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A single gene is responsible for producing different wing patterns, shapes and colors across several butterfly species, scientists report this week in a new study published in the Proceedings of the National Academy of Sciences.
Using CRISPR/Cas9 gene editing tools, researchers from seven institutions knocked out a gene called WntA in embryos from seven different butterfly species, essentially turning it off. The resulting adult butterflies developed changes in wing patterns and colors that differed in each species, suggesting that while WntA plays a fundamental role in wing patterning across butterfly species, it has been used in a variety of ways.
"Every butterfly has a unique color pattern and there is extraordinary diversity among species, but they're not reinventing the wheel when it comes to developing those unique color patterns," said Marcus Kronforst, PhD, associate professor of ecology and evolution at the University of Chicago and an author on the study. "In the case of WntA, they're using that one gene again and again and again."
Previous genetic studies have identified WntA as the gene that controls patterns of melanin, or dark pigmentation, in the wings of Heliconius butterflies. The widespread group of species lives throughout the tropical and subtropical regions of North and South America. Other studies have also pinpointed the role of WntA in wing patterning of other groups, suggesting that it is widely conserved across all butterfly species.
Until recently, however, scientists lacked the tools to directly test of function of this gene in butterflies. For the new study, coordinated by Arnaud Martin from the George Washington University, each research team from seven different institutions chose a different butterfly species and used the CRISPR gene editing system to knock out WntA.
Kronforst and Darli Massardo, PhD, a postdoctoral fellow at UChicago, worked with monarch butterflies. The loss of WntA caused the monarch's characteristic orange scales to turn white, but didn't change the overall pattern of the wings. Another team worked with painted lady butterflies, which lost the usual black spots in the middle of their wings. Other species developed differently shaped bands across the wings.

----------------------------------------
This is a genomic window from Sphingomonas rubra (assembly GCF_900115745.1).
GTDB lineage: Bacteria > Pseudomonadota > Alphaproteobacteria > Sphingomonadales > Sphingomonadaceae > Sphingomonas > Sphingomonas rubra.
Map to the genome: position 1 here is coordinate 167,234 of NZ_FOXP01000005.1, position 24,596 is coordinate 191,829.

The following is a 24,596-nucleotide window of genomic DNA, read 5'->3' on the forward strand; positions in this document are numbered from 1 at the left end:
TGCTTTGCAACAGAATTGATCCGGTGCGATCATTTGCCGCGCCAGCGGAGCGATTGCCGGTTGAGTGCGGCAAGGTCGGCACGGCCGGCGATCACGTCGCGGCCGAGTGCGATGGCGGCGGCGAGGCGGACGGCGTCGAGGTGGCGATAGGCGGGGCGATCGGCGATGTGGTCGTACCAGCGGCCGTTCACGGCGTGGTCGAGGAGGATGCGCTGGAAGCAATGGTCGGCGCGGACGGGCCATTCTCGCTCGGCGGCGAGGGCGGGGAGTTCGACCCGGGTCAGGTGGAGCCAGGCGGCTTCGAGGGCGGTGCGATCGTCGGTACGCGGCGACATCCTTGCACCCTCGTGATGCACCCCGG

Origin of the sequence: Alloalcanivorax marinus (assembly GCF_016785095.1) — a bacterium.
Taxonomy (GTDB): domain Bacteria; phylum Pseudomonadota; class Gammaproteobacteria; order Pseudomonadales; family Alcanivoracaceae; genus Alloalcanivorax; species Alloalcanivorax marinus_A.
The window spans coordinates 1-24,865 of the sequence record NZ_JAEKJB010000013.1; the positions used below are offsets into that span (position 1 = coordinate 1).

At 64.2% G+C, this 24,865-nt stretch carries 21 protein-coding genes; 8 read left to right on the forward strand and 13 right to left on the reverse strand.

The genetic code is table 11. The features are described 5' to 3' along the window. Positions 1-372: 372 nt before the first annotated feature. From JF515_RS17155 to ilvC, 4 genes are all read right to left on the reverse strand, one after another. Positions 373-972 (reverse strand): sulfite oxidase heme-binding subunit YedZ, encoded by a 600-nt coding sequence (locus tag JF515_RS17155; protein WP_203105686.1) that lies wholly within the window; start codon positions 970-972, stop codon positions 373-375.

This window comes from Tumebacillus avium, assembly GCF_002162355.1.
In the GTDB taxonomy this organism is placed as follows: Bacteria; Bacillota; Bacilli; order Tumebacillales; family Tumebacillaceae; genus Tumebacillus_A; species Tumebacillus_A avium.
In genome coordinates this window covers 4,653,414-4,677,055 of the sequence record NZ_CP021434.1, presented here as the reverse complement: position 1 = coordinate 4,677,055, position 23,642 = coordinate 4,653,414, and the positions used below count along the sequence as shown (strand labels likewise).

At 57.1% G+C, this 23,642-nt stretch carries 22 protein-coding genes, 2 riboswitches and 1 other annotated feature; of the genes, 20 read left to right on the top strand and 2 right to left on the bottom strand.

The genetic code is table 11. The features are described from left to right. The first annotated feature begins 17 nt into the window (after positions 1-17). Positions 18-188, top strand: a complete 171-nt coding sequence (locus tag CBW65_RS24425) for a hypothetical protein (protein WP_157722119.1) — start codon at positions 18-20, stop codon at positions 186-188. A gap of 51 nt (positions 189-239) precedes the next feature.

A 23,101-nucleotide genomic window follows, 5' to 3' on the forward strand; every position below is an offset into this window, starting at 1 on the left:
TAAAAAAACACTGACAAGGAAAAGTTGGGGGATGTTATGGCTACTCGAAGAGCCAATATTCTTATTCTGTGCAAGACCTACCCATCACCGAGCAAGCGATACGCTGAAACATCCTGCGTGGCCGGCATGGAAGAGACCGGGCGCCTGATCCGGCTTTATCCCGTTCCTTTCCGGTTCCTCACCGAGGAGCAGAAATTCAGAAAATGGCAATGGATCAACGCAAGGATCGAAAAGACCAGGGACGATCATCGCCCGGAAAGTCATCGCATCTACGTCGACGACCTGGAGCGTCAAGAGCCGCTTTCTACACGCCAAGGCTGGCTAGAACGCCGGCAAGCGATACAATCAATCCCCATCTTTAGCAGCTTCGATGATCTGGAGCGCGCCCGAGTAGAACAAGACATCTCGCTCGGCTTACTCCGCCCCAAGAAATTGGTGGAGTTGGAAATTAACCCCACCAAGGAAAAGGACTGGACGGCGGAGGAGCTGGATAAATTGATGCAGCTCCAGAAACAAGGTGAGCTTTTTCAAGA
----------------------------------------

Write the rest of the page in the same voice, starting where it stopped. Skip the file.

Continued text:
"When we knock out the gene, we're seeing totally different effects," Massardo said. "So, although WntA is involved in wing-patterning in general, it's doing fundamentally different things in different species."
Kronforst and Massardo say that the results of this study give scientists insight into the process of evolution, as butterflies exploit the utility of this gene to develop multiple wing patterns. The widespread use of precise genetic tools like CRISPR will allow them to explore this process further, moving beyond simple knockout experiments to more complex, functional changes.
"Now we're just altering the gene to make it nonfunctional," Kronforst said. "But what we'd really like to do are things like precisely put in a copy of the same gene from another species or another color pattern and see what that does. This just opens the door for us."The study, "Macro-evolutionary shifts of function potentiate butterfly wing pattern diversity," was supported by the National Science Foundation, the National Institutes of Health, the Leverhulme Trust, the Pew Charitable Trust, a Nigel Groome PhD studentship and the Smithsonian Institution. Additional authors include Anyi Mazo-Vargas, Linlin Zhang and Robert Reed from Cornell University; Carolina Concha from North Carolina State University; Luca Livraghi and Casper Breuker from Oxford Brookes University; Richard Wallbank and Chris Jiggins from the University of Cambridge; Joseph Papador, Daniel Martinez-Najera and Nijam Patel from the University of California, Berkeley; and W. McMillan from the Smithsonian Tropical Research Institute.